OP-ED: Ottawa must take action on Mexico’s growing human rights crisis
By: Alex Neve Published on Wed Jan 21 2015, originally published in the Toronto Star
There are many reasons to lament Prime Minister Stephen Harper’s decision to cancel next month’s scheduled Three Amigos Summit with U.S. President Barack Obama and Mexican President Enrique Peña Nieto. At the top of the list is the missed opportunity to push for effective solutions to Mexico’s acute human rights crisis.
Mexico: Raise your voice for 42 missing students
On Sept. 26, 2014, Mexican police and gunmen opened fire on a busload of students from a teacher-training college in the rural community of Ayotzinapa. Six people were killed and dozens of students were taken away. Investigators were slow to react, wasting precious time during which the students might have been rescued. Forty-two students remain “disappeared.” Their families and classmates now fear for their own lives, as they seek the truth about what happened and who took part.
Sadly, this is no isolated case. According to official figures, more than 22,000 people have disappeared or gone missing since December 2006. Almost half of them disappeared between 2012 and 2014, under the current government of President Peña Nieto.
Disappearances are only one indication of Mexico’s grave human rights crisis.
Torture is quite simply out of control. Official sources confirm there have been more than 7,000 reports of torture and ill-treatment by police or members of the armed forces in Mexico in the last four years. A staggering 64 per cent of Mexican citizens are afraid they would be tortured if detained by the authorities, according to a survey commissioned by Amnesty International.
Mexico has legislation that makes torture a crime. Yet the use of torture has increased 600 per cent over the past decade, since the deployment of the army and marines in the so-called war on drugs.
Those responsible for torture and enforced disappearances are rarely brought to justice. Add that to shocking levels of corruption and collusion between authorities and organized crime, and the end result is a state of lawlessness, mounting violence and widespread distrust in public institutions. Hundreds of thousands of men, women and children across Mexico are caught up in a brutal war between powerful drug cartels and corrupt security forces; and they have no faith that authorities will protect them.
It is these realities that have driven tens of thousands of Mexican citizens from all walks of life to take part in unprecedented peaceful protests throughout the country in recent months. Human rights organizations have documented disturbing incidents of police brutality against the protestors and the use of trumped up charges to detain them. Human rights defenders, including lawyers representing the families of the disappeared students, have been under surveillance.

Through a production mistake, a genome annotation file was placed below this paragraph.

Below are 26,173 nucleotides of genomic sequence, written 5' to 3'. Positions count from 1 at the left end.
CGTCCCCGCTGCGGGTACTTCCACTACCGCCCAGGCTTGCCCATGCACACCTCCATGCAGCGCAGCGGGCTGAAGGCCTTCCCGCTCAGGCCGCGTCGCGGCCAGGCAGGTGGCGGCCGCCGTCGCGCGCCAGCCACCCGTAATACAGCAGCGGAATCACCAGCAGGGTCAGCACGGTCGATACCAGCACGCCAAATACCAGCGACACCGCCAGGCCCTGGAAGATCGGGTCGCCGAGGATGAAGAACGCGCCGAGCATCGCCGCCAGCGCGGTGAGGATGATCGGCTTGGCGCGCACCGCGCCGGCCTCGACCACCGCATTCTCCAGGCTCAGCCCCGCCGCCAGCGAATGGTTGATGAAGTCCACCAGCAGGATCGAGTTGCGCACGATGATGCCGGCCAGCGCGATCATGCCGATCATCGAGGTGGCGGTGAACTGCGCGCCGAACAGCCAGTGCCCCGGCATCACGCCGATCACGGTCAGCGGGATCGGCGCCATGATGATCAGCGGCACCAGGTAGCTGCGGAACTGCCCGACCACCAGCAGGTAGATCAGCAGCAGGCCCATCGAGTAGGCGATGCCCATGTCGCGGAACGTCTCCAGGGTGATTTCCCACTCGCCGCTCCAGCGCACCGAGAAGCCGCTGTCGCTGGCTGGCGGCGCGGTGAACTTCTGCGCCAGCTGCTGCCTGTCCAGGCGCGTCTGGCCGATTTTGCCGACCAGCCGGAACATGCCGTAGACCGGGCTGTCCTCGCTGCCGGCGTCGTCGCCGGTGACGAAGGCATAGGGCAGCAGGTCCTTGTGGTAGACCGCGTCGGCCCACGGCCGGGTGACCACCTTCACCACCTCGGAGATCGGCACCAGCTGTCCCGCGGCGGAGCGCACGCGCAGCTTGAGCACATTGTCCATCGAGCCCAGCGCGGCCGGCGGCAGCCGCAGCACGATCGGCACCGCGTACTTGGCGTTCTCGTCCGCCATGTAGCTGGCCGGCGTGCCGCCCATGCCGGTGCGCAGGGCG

“New” measures announced by President Peña Nieto in November only offer more of the same strategies that have already failed catastrophically. They do not address the entrenched failure to bring criminals and human rights violators to justice. That failure is the main ingredient in the lethal cocktail that is driving Mexico into a state of lawlessness; as is uncontrolled violence and entrenched corruption.
The root cause of Mexico’s national security crisis does not lie at the bottom of the police chain. For many years now, corrupt practices have originated at the highest levels of government and dripped down the chain, rotting the entire system.
The only way for Mexico to move away from its dark present is for authorities to put in place structural changes which bring human rights to the centre of the political agenda. Mexican authorities have the power to make these changes but they need the political will to do so.
Pressure from influential partners can help create that will.
Mexico is Canada’s NAFTA partner. We are tied together by trade, investment, security co-operation and the well over one million Canadian tourists who make their way to Mexico each year. For these reasons and others, Mexico is very mindful of what Canada has to say.
February’s Three Amigos Summit would have been a valuable opportunity for Harper to raise these human rights concerns directly and press for solutions. The delay of the summit cannot mean a delay of that urgently needed high-level action. Mexico’s human rights crisis needs and deserves Canada’s attention, and needs it now. That includes, very importantly, from the prime minister.
Alex Neve is Secretary General of Amnesty International Canada.